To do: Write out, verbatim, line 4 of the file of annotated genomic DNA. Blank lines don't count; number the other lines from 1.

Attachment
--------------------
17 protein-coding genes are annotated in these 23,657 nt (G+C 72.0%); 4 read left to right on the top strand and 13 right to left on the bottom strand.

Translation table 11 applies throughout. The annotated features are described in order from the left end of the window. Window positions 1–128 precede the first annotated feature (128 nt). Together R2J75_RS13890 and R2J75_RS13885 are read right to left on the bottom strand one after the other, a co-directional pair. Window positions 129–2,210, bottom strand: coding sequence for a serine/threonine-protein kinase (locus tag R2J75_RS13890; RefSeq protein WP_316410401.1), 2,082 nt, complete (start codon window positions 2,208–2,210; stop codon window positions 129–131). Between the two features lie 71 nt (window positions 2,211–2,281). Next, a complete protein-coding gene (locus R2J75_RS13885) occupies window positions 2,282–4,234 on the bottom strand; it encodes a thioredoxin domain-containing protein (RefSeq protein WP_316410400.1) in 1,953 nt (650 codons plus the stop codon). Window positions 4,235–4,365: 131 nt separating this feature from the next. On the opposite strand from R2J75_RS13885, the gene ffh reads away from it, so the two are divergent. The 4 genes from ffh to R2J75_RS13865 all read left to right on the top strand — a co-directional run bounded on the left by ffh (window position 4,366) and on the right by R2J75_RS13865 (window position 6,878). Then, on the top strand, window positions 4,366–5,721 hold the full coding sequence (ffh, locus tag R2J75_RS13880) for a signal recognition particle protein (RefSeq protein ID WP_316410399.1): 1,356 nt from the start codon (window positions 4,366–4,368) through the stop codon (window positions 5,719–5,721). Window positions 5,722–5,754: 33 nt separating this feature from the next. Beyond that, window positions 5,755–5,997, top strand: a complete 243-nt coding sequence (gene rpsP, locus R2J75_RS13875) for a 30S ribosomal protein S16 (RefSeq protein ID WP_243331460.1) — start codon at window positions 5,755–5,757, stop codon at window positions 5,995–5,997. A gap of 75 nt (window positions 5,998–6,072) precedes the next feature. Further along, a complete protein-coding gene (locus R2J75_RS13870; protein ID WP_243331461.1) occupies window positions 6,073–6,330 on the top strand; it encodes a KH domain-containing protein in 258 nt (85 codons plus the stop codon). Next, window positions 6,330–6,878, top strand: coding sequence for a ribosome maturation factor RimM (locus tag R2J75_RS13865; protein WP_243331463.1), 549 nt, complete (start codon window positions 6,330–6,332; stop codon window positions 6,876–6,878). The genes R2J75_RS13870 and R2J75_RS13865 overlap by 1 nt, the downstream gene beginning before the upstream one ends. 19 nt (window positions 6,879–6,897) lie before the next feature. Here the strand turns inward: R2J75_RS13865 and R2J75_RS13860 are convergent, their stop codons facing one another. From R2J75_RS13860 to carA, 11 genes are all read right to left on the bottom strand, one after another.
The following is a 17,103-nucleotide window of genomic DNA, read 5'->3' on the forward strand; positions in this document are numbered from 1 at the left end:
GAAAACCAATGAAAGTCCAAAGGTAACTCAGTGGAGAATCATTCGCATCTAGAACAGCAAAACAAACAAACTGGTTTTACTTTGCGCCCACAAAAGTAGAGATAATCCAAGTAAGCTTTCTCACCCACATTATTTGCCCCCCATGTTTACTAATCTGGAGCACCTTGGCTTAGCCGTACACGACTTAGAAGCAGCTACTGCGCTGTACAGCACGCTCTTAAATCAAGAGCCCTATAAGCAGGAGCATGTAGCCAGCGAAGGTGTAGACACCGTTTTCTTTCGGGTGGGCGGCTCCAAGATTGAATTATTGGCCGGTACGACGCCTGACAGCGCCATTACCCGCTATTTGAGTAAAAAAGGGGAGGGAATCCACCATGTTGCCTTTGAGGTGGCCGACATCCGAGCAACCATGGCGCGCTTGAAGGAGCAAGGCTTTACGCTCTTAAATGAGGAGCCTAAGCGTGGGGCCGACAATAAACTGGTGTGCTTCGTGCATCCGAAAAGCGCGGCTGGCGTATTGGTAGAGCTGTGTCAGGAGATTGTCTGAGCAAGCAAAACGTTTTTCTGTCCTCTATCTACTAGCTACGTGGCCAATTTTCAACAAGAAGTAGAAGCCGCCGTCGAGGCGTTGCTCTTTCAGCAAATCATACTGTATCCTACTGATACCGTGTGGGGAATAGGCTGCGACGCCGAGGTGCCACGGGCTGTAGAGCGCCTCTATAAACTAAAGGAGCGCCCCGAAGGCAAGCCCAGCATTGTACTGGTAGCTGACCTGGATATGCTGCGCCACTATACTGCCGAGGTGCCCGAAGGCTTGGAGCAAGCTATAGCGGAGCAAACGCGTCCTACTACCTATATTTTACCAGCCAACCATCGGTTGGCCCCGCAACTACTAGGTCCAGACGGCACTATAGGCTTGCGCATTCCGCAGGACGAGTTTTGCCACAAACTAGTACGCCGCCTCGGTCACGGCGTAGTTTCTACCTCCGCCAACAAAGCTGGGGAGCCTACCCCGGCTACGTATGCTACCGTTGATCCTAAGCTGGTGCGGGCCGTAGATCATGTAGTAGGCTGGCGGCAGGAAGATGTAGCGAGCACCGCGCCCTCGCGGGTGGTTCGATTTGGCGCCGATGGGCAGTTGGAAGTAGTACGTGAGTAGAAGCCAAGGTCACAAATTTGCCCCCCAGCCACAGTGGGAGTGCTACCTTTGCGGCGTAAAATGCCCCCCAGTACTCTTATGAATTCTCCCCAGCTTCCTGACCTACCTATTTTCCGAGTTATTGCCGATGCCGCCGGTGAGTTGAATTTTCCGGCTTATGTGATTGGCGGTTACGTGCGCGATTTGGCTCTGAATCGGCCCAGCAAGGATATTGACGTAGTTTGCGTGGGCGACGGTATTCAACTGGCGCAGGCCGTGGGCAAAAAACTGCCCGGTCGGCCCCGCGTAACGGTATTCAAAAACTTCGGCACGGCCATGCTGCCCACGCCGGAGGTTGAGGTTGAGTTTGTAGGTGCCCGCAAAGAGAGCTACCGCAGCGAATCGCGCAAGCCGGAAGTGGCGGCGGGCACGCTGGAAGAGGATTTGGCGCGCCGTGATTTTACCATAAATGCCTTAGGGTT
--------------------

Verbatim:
GAAAACCAATGAAAGTCCAAAGGTAACTCAGTGGAGAATCATTCGCATCTAGAACAGCAAAACAAACAAACTGGTTTTACTTTGCGCCCACAAAAGTAGAGATAATCCAAGTAAGCTTTCTCACCCACATTATTTGCCCCCCATGTTTACTAATCTGGAGCACCTTGGCTTAGCCGTACACGACTTAGAAGCAGCTACTGCGCTGTACAGCACGCTCTTAAATCAAGAGCCCTATAAGCAGGAGCATGTAGCCAGCGAAGGTGTAGACACCGTTTTCTTTCGGGTGGGCGGCTCCAAGATTGAATTATTGGCCGGTACGACGCCTGACAGCGCCATTACCCGCTATTTGAGTAAAAAAGGGGAGGGAATCCACCATGTTGCCTTTGAGGTGGCCGACATCCGAGCAACCATGGCGCGCTTGAAGGAGCAAGGCTTTACGCTCTTAAATGAGGAGCCTAAGCGTGGGGCCGACAATAAACTGGTGTGCTTCGTGCATCCGAAAAGCGCGGCTGGCGTATTGGTAGAGCTGTGTCAGGAGATTGTCTGAGCAAGCAAAACGTTTTTCTGTCCTCTATCTACTAGCTACGTGGCCAATTTTCAACAAGAAGTAGAAGCCGCCGTCGAGGCGTTGCTCTTTCAGCAAATCATACTGTATCCTACTGATACCGTGTGGGGAATAGGCTGCGACGCCGAGGTGCCACGGGCTGTAGAGCGCCTCTATAAACTAAAGGAGCGCCCCGAAGGCAAGCCCAGCATTGTACTGGTAGCTGACCTGGATATGCTGCGCCACTATACTGCCGAGGTGCCCGAAGGCTTGGAGCAAGCTATAGCGGAGCAAACGCGTCCTACTACCTATATTTTACCAGCCAACCATCGGTTGGCCCCGCAACTACTAGGTCCAGACGGCACTATAGGCTTGCGCATTCCGCAGGACGAGTTTTGCCACAAACTAGTACGCCGCCTCGGTCACGGCGTAGTTTCTACCTCCGCCAACAAAGCTGGGGAGCCTACCCCGGCTACGTATGCTACCGTTGATCCTAAGCTGGTGCGGGCCGTAGATCATGTAGTAGGCTGGCGGCAGGAAGATGTAGCGAGCACCGCGCCCTCGCGGGTGGTTCGATTTGGCGCCGATGGGCAGTTGGAAGTAGTACGTGAGTAGAAGCCAAGGTCACAAATTTGCCCCCCAGCCACAGTGGGAGTGCTACCTTTGCGGCGTAAAATGCCCCCCAGTACTCTTATGAATTCTCCCCAGCTTCCTGACCTACCTATTTTCCGAGTTATTGCCGATGCCGCCGGTGAGTTGAATTTTCCGGCTTATGTGATTGGCGGTTACGTGCGCGATTTGGCTCTGAATCGGCCCAGCAAGGATATTGACGTAGTTTGCGTGGGCGACGGTATTCAACTGGCGCAGGCCGTGGGCAAAAAACTGCCCGGTCGGCCCCGCGTAACGGTATTCAAAAACTTCGGCACGGCCATGCTGCCCACGCCGGAGGTTGAGGTTGAGTTTGTAGGTGCCCGCAAAGAGAGCTACCGCAGCGAATCGCGCAAGCCGGAAGTGGCGGCGGGCACGCTGGAAGAGGATTTGGCGCGCCGTGATTTTACCATAAATGCCTTAGGGTT